Lately you see people walking around in t-shirts reading "Fuck your feelings." These people, as a rule, do not seem to be big fans of science! But they should be: nothing is less sensitive to your feelings than those pesky laws of physics. You really, really liked that piece, you worked so hard on it, but it dried a bit too fast? Cracked anyway. You loooooooove copper red but didn't get the kiln in reduction soon enough? Tough titty, said the kitty. Science doesn't care if a particular outcome is convenient, or fair, or conforms to your world view. It is what it is.

Putting the greenhouse effect to work
with an upcycled window!

The laws of physics can be good and useful tools, though, if you don't expect them to be your friends.


Fats + lye + time = soap
Waste vegetation + time = compost
Clay + heat = ceramic

One of the things the proper application of those laws of physics can do is make delicious tomatoes!


Friday, June 2, 2017

Gotta Hustle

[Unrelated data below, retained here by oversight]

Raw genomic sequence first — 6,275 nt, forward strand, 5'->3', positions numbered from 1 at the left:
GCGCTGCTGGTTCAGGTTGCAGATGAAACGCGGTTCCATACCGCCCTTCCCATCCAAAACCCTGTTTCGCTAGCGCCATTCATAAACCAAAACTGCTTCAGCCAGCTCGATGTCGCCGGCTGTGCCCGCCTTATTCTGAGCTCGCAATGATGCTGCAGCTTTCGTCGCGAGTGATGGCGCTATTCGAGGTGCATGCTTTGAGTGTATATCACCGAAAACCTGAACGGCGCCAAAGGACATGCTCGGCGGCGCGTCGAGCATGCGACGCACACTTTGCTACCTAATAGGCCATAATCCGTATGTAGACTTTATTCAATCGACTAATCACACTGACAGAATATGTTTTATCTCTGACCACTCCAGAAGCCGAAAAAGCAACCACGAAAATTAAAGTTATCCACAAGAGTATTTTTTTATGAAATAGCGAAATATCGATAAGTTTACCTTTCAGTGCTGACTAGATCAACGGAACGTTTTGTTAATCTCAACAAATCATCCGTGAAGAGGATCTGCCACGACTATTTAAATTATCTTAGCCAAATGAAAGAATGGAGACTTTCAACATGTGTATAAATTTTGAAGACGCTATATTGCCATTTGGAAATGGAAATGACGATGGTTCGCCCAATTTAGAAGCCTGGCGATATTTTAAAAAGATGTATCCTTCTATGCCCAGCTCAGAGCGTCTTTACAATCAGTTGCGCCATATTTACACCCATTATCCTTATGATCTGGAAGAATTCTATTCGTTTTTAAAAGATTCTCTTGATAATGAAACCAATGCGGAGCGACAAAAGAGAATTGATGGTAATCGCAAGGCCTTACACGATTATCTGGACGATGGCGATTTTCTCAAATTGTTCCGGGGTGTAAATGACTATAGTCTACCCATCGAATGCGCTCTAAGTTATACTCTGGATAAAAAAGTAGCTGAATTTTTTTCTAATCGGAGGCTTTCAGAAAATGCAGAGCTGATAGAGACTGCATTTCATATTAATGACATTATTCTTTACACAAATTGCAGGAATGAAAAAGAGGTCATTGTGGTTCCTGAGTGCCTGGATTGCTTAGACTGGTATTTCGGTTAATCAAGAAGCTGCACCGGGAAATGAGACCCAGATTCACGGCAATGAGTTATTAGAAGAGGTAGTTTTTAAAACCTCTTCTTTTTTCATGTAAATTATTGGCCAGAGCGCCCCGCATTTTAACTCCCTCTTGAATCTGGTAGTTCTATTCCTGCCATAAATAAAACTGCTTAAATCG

Many years ago, when I lived in the Twin Cities (the Minnesota ones, not the Maine Twin Cities), I was driving on Lake Street on a Sunday morning. A big-hair woman in surprisingly brief clothing was making mighty efforts to get drivers' attention, although not mine; she was smiling brightly, tossing her hair, and energetically waving at passing men. I turned to my passenger and observed, "She works hard for the money." My friend deadpanned in response: "Yeah, well: you gotta hustle, if you wanna be a hustler."

I tell this story not to ridicule that young woman - I don't know anything about her life or circumstances - but because his reply stuck with me. You gotta hustle, if you wanna be a hustler - or a potter.

I remind myself of this when I slack on the tedious parts of the job: the selling. Posting pots in the online store, calling shops, sending emails to teaching studios to ask after workshops. When I slack off, unsurprisingly, my income stream diminishes. No hustle, no bustle. No bucks.